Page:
- Hardcover: 448 pages
- Publisher: Tor Books; 1st edition (November 3, 2015)
- Language: English
- ISBN-10: 0765381958
- ISBN-13: 978-0765381958
- Product Dimensions: 6.4 x 1.6 x 9.7 inches
- Shipping Weight: 1.2 pounds (View shipping rates and policies)
- Average Customer Review: 85 customer reviews
- Amazon Best Sellers Rank: #765,456 in Books (See Top 100 in Books)
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Solar Express Hardcover – November 3, 2015
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“A tale set a century from now that is unlike anything he has written before...This is a quiet tale of normal scientists working with a strange object... I found the tale fascinating.” ―Philadelphia Free Press
“Solid science and careful world-building.” ―io9
“Anyone that enjoys a rousing tale of action and adventure will enjoy this tale. There is also a vibe of classic space adventure with a puzzle waiting to be solved and human nature and curiosity is as great a threat as the natural forces and rival nations.” ―SF Revu
“A quick and enthralling read.” ―Daily Kos
“Tor/Forge Books and NASA created NASA-Inspired Works of Fiction (NIWoF), a series of books centered on the concepts pertinent to the current and future work of NASA. ... They are encouraging space exploration and potential resource discoveries that exist a bit closer to home. Modesitt has a great ability for weaving real-life science into compelling adventures and understands the technology needed to turn dreams into reality. I cannot say enough about the author's writing and skill in drawing the reader into this book.” ―The Nameless Zine
About the Author
L. E. MODESITT, JR., is the bestselling author of more than sixty novels encompassing two science fiction series and three fantasy series, including the Saga of Recluce (The Magic of Recluce, The Towers of Sunset, and The Magic Engineer) and the Imager Portfolio (Imager, Imager's Challenge, and Imager's Intrigue). He lives in Cedar City, Utah.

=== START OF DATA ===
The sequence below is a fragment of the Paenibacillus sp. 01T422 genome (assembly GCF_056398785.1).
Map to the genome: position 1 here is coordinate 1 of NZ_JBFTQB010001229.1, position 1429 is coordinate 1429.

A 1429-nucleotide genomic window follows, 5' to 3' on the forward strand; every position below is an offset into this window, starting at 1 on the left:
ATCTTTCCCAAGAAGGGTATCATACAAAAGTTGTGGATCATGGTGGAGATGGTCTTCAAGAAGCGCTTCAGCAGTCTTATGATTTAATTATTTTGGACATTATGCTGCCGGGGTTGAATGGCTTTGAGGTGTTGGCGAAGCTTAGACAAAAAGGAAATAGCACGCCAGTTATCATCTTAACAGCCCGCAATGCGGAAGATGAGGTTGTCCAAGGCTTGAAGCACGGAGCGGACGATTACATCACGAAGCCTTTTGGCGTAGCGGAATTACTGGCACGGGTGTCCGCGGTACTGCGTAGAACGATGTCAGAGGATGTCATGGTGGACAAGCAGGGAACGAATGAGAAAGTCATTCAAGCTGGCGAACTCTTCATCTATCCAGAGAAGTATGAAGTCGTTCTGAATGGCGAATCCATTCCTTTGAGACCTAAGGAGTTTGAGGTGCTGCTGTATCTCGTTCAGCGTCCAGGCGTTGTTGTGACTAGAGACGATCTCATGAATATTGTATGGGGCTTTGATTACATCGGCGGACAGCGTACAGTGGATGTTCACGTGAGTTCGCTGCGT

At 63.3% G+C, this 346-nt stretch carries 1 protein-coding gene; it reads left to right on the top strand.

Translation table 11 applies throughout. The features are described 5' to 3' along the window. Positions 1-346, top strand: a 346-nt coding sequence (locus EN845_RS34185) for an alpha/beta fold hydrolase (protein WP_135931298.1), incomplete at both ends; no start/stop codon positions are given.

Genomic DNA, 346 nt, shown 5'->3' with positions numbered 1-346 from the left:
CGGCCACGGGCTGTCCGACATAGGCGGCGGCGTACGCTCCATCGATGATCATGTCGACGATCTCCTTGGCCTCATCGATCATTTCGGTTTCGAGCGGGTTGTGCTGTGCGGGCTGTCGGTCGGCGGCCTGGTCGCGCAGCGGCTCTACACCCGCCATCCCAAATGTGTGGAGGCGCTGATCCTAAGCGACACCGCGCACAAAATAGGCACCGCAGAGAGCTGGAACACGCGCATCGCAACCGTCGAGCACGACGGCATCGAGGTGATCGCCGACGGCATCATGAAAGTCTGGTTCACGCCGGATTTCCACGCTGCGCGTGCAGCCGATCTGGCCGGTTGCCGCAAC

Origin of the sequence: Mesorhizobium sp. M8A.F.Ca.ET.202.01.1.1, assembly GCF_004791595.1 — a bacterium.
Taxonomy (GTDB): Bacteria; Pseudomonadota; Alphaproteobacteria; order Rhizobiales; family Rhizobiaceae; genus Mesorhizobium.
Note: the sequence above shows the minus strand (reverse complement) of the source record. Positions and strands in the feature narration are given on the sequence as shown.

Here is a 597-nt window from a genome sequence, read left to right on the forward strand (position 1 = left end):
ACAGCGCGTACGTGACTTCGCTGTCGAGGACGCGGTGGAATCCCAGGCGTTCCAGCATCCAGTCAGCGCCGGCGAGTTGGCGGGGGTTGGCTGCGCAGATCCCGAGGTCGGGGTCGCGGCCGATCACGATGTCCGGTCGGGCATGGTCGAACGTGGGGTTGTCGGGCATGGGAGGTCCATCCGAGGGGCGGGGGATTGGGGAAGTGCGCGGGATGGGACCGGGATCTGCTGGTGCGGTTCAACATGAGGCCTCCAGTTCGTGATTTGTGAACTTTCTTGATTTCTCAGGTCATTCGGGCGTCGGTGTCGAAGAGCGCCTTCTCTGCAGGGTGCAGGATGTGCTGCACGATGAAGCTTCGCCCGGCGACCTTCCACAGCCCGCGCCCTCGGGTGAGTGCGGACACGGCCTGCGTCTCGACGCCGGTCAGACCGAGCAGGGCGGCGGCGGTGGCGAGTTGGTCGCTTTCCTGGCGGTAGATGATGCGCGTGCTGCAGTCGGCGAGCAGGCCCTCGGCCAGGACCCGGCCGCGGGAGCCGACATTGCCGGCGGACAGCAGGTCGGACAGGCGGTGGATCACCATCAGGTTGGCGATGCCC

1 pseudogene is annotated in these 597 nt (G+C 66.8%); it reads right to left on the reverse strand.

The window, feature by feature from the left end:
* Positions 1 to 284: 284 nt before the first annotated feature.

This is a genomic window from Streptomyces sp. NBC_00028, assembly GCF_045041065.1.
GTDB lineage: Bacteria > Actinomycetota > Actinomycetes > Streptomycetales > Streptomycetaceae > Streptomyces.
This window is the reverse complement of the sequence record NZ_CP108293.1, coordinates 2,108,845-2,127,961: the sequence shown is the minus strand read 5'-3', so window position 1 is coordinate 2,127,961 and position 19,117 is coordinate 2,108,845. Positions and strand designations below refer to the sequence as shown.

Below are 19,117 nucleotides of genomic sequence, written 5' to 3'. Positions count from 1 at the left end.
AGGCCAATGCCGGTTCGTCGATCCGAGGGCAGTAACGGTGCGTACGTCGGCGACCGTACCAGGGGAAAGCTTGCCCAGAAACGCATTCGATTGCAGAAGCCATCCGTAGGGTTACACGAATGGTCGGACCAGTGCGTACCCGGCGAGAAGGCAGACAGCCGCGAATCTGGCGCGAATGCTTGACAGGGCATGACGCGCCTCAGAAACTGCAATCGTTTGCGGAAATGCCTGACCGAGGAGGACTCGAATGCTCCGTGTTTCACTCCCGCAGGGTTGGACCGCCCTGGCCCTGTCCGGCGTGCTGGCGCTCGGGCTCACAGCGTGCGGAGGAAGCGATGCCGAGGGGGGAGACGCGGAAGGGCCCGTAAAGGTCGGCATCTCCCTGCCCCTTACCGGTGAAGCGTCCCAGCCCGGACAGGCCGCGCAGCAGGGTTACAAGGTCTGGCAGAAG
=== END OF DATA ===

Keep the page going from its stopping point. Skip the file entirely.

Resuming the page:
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Modesitt portrays a dystopian post-apocalyptic future created by the environmental destruction wrought by global warming. This is the backdrop for the appearance of a mysterious extra-solar object, which, as it turns out, has a fateful rendezvous with the Sun. Silly me -- I thought there was certain to be an unexpected tie-in between the sun, the object and the climatic catastrophe on earth, but they were just disjoint themes woven together to flesh out the narrative (and possibly to validate Modesitt's bona fides as somebody who cares about social issues, rather than somebody who writes artful revenge stories about killing villains using magic).
In a similar vein, Modesitt continued his recently apparent directive to create more 3-dimensional woman characters, which I think he does more credibly in Solar Express than any of his previous books. Alayna Wong is fully the equal of the male protagonist (Chris Tavoian), believable, and both are humanly engaging.
I know that hard science fiction requires more discipline to write than fantasy, but there is no shortage of intriguing new scientific results, and it would be beneficial to the genre if more SF writers made an effort to apply the imaginative thinking of their SF/fantasy novels to the fantastical possibilities suggested by actual science. Modesitt deserves credit for making the effort, and he's a more artful writer than most hard SF authors. I hope he tries again -- the Imager series must be getting tedious -- but I wish he would do more with the science than simply use it as a story-line prop.
I also love how he can leave you on the edge of your chair, waiting for the next conflict, surprise or plot twist.
Solar express has much of what I love, though, it did feel belabored just a bit through some of the dialogues and the passive aggressive message that came through on climate change.
This book had some very tense, exciting moments and was written in a way that seems unfinished.
Humans find their first alien artifact, boy studies it in space, girl on the moon worries about boy. Artifact hits the sun and explodes. Boy marries girl and lives happily ever after.
The whole time leading up to the end - I kept waiting for a new discovery, or some plot twist that would make the last 300 pages tie into -something-
Piff! Done. The end. Could have been a whole lot more - but instead, it just was plain disappointing. Of course, it is Modesitt's own fault I'm being so critical, look at all of his other wonderful works! :)
This isn't one of them. :(